Assistant editor and Opinions contributor

The Supreme Court issued a decision Monday on the widely anticipated “one person, one vote” case, unanimously ruling that states can draw their voting districts based on total population as opposed to just the number of people who can vote.

The case, Evenwel v. Abbott, featured arguments on a pair of state Senate districts in the Dallas area. Because Texas draws its districts based on total population — including non-citizens who are not eligible to vote — some voters in the suburban districts argue that their votes are “diluted” compared with those of neighboring urban districts that are home to many immigrants.

The case essentially revolved around who should be represented by our lawmakers, and there was a lot at stake. If the Supreme Court ruled that drawing districts according to total population was unconstitutional — thereby mandating that virtually all states redraw their districts — experts projected that Republicans would have gained a signification advantage in state elections throughout the country.

In Theory published a series on the topic in October, trying to pin down what constitutes fairness in representation. Here are a few key excerpts from the symposium.

From Nathaniel Persily, professor of law at Stanford University:

It would be one thing if the appellants in this case spent their efforts trying to lobby the Texas legislature to conduct a census of Texas citizens and redistrict on that basis. But knowing the political outcry that would result from a tactic rightfully perceived as targeting Latinos, given the neighborhoods likely to lose representation under that principle, the appellants instead want to use the courts — and the Constitution — to eliminate from political consideration any theory of representation other than the one they favor.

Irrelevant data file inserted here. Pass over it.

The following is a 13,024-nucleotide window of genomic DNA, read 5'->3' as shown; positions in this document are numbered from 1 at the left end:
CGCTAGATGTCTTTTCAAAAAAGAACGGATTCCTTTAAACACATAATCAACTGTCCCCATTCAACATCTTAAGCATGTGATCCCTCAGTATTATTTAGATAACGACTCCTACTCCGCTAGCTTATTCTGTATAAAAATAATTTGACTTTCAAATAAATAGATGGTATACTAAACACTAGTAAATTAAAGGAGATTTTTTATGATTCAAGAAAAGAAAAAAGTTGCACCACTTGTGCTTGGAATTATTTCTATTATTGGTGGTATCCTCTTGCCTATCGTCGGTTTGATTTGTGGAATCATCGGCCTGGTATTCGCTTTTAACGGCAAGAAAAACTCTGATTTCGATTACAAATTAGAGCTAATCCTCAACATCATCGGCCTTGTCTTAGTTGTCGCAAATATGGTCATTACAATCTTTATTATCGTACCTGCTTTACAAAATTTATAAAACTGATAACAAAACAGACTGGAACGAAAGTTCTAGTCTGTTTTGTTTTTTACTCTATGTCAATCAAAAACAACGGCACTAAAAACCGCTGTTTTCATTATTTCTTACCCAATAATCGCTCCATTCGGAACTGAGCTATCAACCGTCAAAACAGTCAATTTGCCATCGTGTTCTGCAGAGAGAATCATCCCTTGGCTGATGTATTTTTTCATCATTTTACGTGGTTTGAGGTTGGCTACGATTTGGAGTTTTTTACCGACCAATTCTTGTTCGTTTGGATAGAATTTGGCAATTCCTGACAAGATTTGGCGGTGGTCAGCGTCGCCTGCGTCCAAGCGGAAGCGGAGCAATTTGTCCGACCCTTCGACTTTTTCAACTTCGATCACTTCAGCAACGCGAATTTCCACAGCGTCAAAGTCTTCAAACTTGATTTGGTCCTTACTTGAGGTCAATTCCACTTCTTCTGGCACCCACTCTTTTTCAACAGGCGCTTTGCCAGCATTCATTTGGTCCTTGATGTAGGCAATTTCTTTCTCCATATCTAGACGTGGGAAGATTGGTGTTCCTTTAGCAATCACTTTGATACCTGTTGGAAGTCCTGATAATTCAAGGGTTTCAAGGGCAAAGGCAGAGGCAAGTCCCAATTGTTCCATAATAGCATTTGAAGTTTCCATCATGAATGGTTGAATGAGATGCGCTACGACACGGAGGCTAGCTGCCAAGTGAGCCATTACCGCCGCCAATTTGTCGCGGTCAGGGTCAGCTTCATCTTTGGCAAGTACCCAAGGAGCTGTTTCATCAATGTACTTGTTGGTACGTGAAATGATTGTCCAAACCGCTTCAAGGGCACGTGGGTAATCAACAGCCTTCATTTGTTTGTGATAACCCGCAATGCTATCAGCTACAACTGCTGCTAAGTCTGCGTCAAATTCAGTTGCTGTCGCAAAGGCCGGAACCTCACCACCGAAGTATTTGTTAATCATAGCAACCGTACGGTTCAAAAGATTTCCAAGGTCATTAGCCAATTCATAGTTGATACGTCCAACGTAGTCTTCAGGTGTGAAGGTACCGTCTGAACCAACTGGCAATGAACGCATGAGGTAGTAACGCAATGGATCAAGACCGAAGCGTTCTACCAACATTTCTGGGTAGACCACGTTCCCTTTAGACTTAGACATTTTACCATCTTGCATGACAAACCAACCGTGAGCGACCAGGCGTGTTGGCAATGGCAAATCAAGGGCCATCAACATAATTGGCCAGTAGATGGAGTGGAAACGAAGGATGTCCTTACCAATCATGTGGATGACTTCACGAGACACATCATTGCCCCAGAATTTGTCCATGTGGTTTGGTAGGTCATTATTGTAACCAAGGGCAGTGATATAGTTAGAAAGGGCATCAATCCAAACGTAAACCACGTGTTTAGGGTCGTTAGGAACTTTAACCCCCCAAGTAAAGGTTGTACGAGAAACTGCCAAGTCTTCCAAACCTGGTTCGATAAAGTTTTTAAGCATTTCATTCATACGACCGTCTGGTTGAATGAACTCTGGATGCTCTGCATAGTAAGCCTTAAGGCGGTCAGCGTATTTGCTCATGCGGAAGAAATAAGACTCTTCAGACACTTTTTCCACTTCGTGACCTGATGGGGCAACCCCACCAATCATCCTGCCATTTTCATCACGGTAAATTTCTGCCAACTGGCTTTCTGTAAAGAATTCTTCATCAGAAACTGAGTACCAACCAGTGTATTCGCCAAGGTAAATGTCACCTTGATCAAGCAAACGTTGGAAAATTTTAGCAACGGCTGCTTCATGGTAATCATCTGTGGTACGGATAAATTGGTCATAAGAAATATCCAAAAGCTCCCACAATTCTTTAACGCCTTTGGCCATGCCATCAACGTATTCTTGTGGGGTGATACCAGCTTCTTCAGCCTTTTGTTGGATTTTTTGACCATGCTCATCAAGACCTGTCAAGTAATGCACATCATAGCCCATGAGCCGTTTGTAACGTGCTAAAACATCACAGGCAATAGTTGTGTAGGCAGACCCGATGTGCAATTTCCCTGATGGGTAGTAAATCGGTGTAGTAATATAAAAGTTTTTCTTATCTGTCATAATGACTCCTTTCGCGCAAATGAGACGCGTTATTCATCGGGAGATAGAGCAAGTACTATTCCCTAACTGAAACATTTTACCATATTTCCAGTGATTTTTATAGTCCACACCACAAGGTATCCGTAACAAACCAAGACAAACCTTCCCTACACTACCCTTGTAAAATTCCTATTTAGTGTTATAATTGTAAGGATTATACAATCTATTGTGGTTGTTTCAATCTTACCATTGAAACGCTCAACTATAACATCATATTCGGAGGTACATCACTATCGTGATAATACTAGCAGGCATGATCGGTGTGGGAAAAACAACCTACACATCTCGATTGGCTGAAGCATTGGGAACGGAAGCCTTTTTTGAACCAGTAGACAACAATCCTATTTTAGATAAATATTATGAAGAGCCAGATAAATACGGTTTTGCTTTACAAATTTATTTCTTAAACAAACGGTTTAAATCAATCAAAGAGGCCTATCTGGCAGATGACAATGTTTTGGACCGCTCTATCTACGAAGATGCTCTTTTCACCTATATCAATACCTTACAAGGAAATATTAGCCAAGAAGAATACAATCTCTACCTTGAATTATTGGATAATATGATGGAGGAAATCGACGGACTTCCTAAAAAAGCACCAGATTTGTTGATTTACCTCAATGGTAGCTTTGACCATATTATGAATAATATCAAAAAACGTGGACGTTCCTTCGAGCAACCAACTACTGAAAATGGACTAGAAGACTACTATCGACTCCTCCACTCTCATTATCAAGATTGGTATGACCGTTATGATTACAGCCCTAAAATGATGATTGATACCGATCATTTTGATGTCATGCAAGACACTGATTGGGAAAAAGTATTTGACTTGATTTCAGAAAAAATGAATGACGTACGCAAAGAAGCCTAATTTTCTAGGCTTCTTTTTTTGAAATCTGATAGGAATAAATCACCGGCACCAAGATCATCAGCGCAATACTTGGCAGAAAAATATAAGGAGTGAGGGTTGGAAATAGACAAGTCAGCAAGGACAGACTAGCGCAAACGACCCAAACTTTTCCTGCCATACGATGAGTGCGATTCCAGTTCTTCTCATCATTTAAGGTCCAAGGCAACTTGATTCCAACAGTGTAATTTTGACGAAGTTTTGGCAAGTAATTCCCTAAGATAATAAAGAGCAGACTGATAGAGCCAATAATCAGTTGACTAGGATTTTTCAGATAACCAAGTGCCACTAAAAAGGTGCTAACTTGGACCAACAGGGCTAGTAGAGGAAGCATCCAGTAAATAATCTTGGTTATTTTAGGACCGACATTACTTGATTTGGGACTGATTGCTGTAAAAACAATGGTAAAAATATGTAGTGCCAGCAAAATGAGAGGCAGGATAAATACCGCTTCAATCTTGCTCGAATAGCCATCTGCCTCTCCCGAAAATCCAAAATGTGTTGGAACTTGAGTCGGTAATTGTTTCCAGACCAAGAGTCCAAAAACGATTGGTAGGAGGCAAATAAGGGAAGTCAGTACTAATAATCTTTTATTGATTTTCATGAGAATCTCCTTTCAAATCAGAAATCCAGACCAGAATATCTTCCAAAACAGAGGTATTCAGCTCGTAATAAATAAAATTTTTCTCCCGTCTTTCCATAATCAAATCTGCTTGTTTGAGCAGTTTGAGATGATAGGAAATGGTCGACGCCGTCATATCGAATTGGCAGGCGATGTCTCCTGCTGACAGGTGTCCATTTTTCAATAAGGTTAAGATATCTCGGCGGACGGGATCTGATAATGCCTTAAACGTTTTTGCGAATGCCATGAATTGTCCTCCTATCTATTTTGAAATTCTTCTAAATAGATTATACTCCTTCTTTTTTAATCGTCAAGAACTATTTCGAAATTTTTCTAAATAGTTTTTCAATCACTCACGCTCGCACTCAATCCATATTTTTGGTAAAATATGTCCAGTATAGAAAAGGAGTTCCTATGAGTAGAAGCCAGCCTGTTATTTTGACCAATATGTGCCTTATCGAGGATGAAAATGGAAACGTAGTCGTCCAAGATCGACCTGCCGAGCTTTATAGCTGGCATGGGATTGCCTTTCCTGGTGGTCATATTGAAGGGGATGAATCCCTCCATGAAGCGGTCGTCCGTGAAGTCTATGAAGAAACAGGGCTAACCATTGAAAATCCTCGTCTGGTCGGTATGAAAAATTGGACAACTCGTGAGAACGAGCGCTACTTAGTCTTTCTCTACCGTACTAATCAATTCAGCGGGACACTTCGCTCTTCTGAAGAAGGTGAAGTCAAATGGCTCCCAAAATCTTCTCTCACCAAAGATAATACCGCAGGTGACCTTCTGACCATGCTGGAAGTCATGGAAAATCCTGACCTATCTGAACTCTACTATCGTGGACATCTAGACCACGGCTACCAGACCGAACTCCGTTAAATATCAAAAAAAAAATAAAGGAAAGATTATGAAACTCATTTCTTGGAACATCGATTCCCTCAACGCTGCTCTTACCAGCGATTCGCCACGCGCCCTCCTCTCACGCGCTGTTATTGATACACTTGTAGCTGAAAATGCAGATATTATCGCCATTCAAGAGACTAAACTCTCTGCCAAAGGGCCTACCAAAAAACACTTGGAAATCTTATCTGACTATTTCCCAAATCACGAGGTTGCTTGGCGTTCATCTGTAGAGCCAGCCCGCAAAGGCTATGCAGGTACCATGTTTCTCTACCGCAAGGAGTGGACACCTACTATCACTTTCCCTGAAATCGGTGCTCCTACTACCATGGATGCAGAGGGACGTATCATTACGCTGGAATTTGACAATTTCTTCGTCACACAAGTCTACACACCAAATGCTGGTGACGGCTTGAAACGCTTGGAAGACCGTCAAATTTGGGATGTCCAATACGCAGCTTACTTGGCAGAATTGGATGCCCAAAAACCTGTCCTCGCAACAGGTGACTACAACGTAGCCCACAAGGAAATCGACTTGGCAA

From Peter A. Morrison, a demographer at the Rand Corp.:

State and local governments can and should avoid constructing districts of flagrantly disproportionate voting strength. They have reliable data at their fingertips to reduce those imbalances. If states wish to equalize total population in order to advance representational equality, they should be permitted to do so — but only as long as doing so does not compromise electoral equality.

From Richard H. Pildes of New York University:

[Representatives] have to address the realities created by all those who live in their districts, not just those eligible to vote. Non-citizens and the young in places like Los Angeles and Chicago inevitably impose burdens on government services — for law enforcement, schools and the provision of basic services such as water delivery or emergency medical care. Indeed, that is part of the reason immigration is a major political issue. If representatives do not have the political power necessary to advocate for the total number of people in their districts, their ability to meet their representative obligations is dramatically curtailed.

Of course, it must be noted that the ruling Monday didn’t explicitly mandate that states use total population in drawing districts — only that they can if they so chose. Virtually all states draw districts in this way, with a few minor variations, but the door is open for states to partition districts based on eligible voters.

The issue is still not completely settled. Justice Samuel Alito has already suggested that the court may have to revisit the topic if a state decides to exclude non-voters from its redistricting math.